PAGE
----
Science may only be applied to things which are observable. This observation includes our 5 senses and any other remote sensing we may devise: camera, thermometer, radiation detector, ultrasound, etc. If only time, space, material, and energy exist as many insist, then this observability is not a limit. There is, however, evidence of more than the physical world (the source of beauty, information, purpose, emotions and will) and observability does not automatically exclude the spiritual realm. Scientists use inference (drawing conclusions) as a powerful tool, but it must be based on observation (quantitative data or measurement enable the observation to be unambiguous).

Science is also limited by the requirement of being testable. Scientists test hypotheses with controlled experiments to acquire a deeper understanding of the physical world. There are things that an experiment cannot test which nonetheless exist and effect our lives.

Scientific experiments must be repeatable. Other scientists must be able to use clearly set forth procedures and obtain the same results. If the results are different, some variable has not been controlled for or the experimenters were not careful enough in their observations. Therefore, scientists ask for procedures, data, and analyses from colleagues in order to determine if the conclusions are valid. The best way to do this is to repeat the experiment.

Finally, conclusions resulting from observations must be falsifiable. This does not mean that all evidence or conclusions will be falsified, but rather there must be the possibility of demonstrating that a conclusion is wrong. The essential function of Science is not to reveal truth but to eliminate falsehood. Based upon observation alone, one may never know for sure if something is true. But the ability to falsify wrong ideas narrows down what science accepts as true sufficiently to act upon it. This does not mean that there is no truth. It means that science does not have the ability to state truth in any absolute way. That must be done from other pursuits.

Many ideas are parading around, claiming to be scientific theories when they do not rise to the level of even a hypothesis, let alone a well substantiated hypothesis, that is, a theory. As an example, consider the issue of origins. How did we get here and how did it all begin? Can anyone who is living or has lived observe the beginning of the world? Since they cannot, can they possibly do an experiment on beginning a world? Is that experiment repeatable? If no experiment or observation by scientists may be done directly on the beginning of the world, then it is not a falsifiable idea. Therefore, though evidence may be given from subsequent events as to which version of origins is most likely, presuppositions are inevitably required in any discussion of origins. Another name for presuppositions, those assumptions made in order to begin a discussion or make inquiry, is beliefs. Any discussion of origins by definition is based on a worldview or belief system. It may be labeled religion or science, it does not matter, but it is essentially based on belief.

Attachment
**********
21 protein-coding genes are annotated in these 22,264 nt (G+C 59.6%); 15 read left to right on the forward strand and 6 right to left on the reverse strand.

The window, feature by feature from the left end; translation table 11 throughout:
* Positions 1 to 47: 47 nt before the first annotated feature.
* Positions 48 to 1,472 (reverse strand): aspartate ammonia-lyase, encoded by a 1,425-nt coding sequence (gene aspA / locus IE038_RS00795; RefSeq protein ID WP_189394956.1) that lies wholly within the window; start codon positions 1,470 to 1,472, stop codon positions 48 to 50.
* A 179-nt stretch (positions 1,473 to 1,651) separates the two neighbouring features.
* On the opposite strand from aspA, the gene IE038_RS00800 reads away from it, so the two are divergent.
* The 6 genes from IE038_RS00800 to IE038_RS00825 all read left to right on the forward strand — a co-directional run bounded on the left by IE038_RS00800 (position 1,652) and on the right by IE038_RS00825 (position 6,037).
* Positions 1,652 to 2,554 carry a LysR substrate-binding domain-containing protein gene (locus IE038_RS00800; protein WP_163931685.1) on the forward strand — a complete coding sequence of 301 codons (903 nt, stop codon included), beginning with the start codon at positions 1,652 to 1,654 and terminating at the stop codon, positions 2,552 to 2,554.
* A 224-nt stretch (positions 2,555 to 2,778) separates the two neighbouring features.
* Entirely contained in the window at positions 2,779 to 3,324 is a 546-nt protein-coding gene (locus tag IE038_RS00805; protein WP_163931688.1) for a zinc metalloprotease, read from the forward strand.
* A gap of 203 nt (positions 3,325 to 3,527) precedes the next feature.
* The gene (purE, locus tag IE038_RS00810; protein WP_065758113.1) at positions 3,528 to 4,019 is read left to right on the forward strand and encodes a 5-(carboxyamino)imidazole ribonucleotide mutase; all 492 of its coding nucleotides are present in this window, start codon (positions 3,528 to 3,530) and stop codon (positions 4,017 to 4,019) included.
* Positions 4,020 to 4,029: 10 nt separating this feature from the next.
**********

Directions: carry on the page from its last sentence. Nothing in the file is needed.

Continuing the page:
What this means for any discussion of origins is matching present evidence to the best presuppositional explanation. Does your belief about origins fit the evidence?

What this means about faith in or loss of faith in Science is a need to reconsider its value. Science is a valuable tool wielded by mechanics of varying training and skill, operating from differing worldviews. Retain a healthy skepticism that desires to understand what has been discovered and understood. Don’t throw the baby out with the bathe water. That is, don’t throw out the valuable tool of Science or the useful evidence it provides when you have to wade through false claims, poorly substantiated ‘theories’, intentionally falsified conclusions, or presuppositions that don’t match up with what you know to be true. Science is a useful tool.

Totality Awesome

We were made for something bigger explains John Piper. We want to see beauty, power, symmetry, the unexplainable, the amazing, because we were made to fellowship with God. So, because of our separation from Him, we seek the beauty of His works. And those of us who know Him want more of Hm even when our tendency is to run and hide sometimes.

Today’s solar eclipse has a perceived spiritual element to it that even the most seared of conscience recognize. It points us, not to some vague internal spirituality or external, non-personal energy field of the universe, but to the Designer, the Artist, the Author, Who writes with power upon the sky this day, and in reality, every day. We are so apt to make idols of God’s works, gods in our own image, but if we would turn these deep emotional high’s into occasions of praise of the Creator, then our knowledge of and joy in Him would be deepened. I wanted to see it all and give Him praise.

When we arrived in the vicinity Huckleberry Knob around 8 AM, several thousand people and several hundred tents having preceded us. We had to park about a 1/2 mile from the beginning of the 1 mile trail. It was an easy walk, but it felt more like arriving a crowded ballpark than a mountain top wilderness area. People were quiet and polite and moving around to fix breakfast or clean up. We all shared the same objective. The top of the knob was partitioned by personal space, each little group selecting a patch of grass to sit down in. Closest to the peak dozens of tripods held telescopes, cameras, and video cameras. Neighbors swapped shop talk about equipment, procedures, and arrival challenges. The long wait was light-hearted, with much visiting, snoozing, games, and rechecking equipment